Fig. 8. ‘Sex Rooms’ in the Back Bay Fens.

Repository of History (1983-1996)

Back Bay mounted a recovery in the 1980s. 'Recovery' was a key concept for a park that was in such a degraded state. Bridges, walks, and buildings were literally crumbling. Vegetation was overgrown and noticeably untrimmed. Much of the original diversity had been lost, particularly the understory trees and shrubs. Volunteer and invasive plant species confused the park's aesthetic. And drainage was uncontrolled.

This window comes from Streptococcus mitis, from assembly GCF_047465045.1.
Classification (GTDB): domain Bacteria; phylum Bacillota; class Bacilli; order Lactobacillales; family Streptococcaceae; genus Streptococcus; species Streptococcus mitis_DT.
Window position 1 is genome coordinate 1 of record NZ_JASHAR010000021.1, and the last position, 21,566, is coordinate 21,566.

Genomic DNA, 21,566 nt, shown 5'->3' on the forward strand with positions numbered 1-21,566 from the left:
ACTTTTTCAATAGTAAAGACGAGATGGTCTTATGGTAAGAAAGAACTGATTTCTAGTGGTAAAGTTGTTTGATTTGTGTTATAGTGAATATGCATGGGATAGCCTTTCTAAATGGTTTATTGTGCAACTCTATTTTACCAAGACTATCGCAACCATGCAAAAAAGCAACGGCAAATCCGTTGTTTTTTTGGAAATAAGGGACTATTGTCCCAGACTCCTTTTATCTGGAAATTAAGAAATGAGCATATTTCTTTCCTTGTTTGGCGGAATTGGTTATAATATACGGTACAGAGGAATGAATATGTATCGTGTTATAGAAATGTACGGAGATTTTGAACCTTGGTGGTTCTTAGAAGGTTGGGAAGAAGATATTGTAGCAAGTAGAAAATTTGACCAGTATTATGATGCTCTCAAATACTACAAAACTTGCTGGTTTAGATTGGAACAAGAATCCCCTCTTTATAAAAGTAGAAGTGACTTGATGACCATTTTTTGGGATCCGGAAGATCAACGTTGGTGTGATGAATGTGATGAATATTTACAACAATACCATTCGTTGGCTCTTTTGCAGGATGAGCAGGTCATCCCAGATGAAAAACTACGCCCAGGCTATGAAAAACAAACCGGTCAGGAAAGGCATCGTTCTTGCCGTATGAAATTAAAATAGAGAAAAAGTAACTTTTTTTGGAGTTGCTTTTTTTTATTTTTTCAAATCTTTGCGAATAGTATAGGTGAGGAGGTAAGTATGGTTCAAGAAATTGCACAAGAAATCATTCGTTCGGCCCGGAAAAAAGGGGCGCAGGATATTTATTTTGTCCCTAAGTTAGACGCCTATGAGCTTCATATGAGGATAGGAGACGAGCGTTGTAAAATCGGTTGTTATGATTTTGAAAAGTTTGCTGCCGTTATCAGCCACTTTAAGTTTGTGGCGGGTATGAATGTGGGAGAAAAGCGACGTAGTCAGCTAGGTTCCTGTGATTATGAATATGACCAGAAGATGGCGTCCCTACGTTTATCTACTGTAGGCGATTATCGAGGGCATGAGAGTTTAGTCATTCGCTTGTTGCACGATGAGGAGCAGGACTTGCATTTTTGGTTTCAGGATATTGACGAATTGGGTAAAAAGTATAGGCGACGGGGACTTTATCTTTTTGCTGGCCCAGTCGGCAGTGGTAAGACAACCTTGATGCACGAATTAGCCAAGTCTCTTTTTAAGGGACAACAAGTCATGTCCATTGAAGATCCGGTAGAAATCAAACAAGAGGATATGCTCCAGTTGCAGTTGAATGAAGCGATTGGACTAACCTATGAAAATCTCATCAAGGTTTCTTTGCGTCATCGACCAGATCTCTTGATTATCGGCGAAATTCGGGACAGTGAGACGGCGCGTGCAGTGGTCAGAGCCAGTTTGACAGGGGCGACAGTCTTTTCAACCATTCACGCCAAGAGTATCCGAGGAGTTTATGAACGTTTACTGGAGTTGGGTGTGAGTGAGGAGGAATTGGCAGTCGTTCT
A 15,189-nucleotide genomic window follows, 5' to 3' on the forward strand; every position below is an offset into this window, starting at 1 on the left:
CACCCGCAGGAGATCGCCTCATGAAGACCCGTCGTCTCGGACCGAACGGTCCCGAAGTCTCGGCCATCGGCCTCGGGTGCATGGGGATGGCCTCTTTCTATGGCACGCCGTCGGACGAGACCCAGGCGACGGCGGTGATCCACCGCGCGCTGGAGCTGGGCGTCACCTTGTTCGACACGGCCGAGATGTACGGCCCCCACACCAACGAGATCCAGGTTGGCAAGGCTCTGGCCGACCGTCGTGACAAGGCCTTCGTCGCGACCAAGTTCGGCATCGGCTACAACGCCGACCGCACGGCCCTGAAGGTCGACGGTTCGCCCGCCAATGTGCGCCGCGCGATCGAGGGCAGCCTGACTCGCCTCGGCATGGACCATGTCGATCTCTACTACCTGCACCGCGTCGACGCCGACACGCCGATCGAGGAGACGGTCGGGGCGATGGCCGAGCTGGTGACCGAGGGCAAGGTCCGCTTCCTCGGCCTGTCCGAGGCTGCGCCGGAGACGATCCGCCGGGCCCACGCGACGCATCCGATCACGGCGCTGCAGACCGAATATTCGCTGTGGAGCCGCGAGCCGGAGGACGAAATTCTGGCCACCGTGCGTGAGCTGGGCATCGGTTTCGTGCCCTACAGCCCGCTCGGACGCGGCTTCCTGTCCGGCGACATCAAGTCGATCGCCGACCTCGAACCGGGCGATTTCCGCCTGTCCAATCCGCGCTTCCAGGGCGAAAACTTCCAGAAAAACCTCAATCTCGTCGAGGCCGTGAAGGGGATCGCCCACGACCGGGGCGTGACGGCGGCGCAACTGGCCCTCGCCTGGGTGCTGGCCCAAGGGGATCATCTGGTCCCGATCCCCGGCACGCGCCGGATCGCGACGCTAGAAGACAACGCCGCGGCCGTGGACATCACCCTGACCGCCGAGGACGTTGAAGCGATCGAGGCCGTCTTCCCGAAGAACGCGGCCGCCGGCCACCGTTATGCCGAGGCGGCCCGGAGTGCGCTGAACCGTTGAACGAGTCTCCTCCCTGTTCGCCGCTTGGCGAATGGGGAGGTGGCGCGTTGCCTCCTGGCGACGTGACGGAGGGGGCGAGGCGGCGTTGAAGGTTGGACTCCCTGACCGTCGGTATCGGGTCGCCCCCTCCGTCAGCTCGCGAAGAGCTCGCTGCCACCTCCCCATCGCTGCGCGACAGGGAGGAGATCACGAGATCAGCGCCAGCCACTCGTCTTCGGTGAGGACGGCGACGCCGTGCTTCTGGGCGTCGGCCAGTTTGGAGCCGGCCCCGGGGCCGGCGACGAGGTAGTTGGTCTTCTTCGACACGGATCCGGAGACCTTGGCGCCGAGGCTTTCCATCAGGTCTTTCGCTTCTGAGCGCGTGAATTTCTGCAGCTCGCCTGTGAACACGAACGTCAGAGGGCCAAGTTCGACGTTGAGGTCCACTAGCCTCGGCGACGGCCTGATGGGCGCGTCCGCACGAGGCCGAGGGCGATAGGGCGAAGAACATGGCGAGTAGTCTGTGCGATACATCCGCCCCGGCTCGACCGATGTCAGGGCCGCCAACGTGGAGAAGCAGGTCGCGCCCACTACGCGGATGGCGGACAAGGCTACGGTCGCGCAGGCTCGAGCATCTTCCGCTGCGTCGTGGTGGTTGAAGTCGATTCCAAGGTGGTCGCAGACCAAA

Sparked by a resurgent interest in landscape history and in Olmsted himself, the plan helped garner a constituency which spurred the State Legislature in 1983 to call for "the preparation of plans...and for the rehabilitation and restoration of the Olmsted parks in the Commonwealth," including the Back Bay Fens.27 And the position of restoration is still the strategy in effect, best described by Pressley Associates/Walmsley Associates' 1983 plan, in which they propose that the Fens' strategy be one of "Adaptive Restoration... the accommodation of new [post-Olmstedian] uses while preserving the "look" of the original scenic composition."28 Apparently, the Fens is a valuable infrastructure as a historical repository of many times and values and expressions–a pastiche of the city’s history.

Making Cities